Many professional quizzers would be present but we were good enough to compete. I was not so sure but Shivkumar put me in a bind after he assured me he would take care of everything. I never doubted his abilities but didn’t want to be remembered as the one who finished Shivkumar’s fledgling quiz career. Reluctantly, I promised to memorize every detail of the book. Mind you, it was the late nineties and Wikipedia’s parents were yet to meet.
I hurriedly left his abode and discarded my clothes outside once I reached my rooms. They were promptly shed in a bucket of hot water and detergent while I took a cleansing bath before entering my rooms. I smelt camphor for a good 15 minutes and when finally satisfied that I wouldn’t catch any disease from Shivkumar, took out the book from a plastic packet and read it cover to cover.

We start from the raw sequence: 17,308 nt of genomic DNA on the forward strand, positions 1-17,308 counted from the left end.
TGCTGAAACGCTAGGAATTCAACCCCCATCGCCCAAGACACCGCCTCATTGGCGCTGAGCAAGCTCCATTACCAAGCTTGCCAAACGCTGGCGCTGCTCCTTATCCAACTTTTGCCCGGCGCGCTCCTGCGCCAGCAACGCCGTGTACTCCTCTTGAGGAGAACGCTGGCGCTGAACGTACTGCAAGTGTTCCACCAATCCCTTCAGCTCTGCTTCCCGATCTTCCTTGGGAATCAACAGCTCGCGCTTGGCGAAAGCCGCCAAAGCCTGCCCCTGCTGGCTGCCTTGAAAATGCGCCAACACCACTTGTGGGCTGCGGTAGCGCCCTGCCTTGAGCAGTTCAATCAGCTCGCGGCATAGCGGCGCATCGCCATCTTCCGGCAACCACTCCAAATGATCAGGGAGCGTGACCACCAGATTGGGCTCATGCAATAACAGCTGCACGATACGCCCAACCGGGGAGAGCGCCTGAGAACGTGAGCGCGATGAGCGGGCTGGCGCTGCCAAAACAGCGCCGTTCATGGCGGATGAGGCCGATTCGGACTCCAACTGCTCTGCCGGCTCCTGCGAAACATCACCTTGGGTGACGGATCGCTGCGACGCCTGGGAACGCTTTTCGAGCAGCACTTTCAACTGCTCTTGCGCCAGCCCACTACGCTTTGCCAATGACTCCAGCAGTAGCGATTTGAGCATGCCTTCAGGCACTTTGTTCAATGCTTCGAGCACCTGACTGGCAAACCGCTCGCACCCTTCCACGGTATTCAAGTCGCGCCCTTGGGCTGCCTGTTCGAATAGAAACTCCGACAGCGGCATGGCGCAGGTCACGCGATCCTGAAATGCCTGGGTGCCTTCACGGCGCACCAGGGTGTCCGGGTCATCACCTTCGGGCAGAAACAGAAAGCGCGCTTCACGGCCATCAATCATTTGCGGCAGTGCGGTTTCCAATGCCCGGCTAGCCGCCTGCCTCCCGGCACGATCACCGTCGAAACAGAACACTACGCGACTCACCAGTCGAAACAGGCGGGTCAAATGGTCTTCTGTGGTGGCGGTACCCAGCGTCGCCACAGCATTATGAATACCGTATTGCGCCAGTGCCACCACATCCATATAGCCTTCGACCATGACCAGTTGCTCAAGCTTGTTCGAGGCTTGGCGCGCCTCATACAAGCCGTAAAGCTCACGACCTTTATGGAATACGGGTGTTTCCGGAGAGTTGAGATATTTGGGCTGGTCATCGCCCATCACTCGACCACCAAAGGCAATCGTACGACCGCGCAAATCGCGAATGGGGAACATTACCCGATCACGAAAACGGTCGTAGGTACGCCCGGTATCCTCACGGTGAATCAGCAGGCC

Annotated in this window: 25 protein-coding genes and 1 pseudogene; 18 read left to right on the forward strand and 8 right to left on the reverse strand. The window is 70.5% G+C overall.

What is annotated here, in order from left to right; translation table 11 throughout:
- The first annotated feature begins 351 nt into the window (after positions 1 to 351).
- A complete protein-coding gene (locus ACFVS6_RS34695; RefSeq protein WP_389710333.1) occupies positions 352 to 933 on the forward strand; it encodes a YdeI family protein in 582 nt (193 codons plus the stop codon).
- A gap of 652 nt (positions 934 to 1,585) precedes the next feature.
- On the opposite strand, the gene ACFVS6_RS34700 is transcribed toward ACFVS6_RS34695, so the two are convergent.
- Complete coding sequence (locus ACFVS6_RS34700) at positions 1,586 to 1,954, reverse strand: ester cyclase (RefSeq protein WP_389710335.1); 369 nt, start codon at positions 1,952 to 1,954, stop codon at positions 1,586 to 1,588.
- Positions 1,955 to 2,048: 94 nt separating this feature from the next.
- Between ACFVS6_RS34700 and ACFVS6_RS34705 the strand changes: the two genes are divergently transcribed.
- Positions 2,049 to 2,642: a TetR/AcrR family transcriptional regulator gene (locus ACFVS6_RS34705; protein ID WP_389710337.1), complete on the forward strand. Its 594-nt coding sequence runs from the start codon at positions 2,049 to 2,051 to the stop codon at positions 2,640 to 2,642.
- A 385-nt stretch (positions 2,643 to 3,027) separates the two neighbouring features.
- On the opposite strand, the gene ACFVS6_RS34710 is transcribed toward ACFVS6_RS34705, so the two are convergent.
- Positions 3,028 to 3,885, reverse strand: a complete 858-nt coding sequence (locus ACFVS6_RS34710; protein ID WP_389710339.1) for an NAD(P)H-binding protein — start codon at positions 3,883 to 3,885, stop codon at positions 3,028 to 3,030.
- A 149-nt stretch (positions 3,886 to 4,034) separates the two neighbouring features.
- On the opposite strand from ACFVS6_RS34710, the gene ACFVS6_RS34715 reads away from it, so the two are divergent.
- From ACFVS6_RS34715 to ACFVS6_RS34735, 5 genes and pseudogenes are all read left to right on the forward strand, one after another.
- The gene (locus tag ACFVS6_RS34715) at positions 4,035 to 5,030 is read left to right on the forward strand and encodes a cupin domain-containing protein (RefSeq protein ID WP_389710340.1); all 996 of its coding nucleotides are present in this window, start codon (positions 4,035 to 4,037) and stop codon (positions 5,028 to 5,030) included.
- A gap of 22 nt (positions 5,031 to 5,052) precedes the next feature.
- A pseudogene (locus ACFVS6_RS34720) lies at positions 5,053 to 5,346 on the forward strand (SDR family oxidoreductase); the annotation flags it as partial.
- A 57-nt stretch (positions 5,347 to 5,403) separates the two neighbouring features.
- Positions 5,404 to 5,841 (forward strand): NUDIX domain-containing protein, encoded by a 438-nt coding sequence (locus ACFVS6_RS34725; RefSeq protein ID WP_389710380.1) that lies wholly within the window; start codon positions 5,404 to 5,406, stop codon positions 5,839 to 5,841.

The following morning we ran and caught the local train plying from Dibrugarh to Ledo from an unscheduled stop in Naliapool. We never heard of tickets being demanded on trains in these parts from decent people like us and glared at anyone who flaunted their reservation status.
Shivkumar was wearing a coat which I had seen in a second hand market near the cemetery rumoured to be removed from corpses in coffins resting in their allotted places.
His pin stripe trousers, white canvas shoes, carbon frame specs and stained teeth didn’t exactly add credibility to the genius brain at work. He was chewing paan with zarda and had forgotten to take his bath that morning.
In fact, I later learned that he hadn’t bathed since he suffered a cat bite three weeks ago and he was on some medicines apparently not prescribed by a qualified doctor. I decided to maintain social distance and relaxed only after he drank milk from a tender coconut through a straw, letting out a satisfying belch. I had finished reading about rabies just the other day.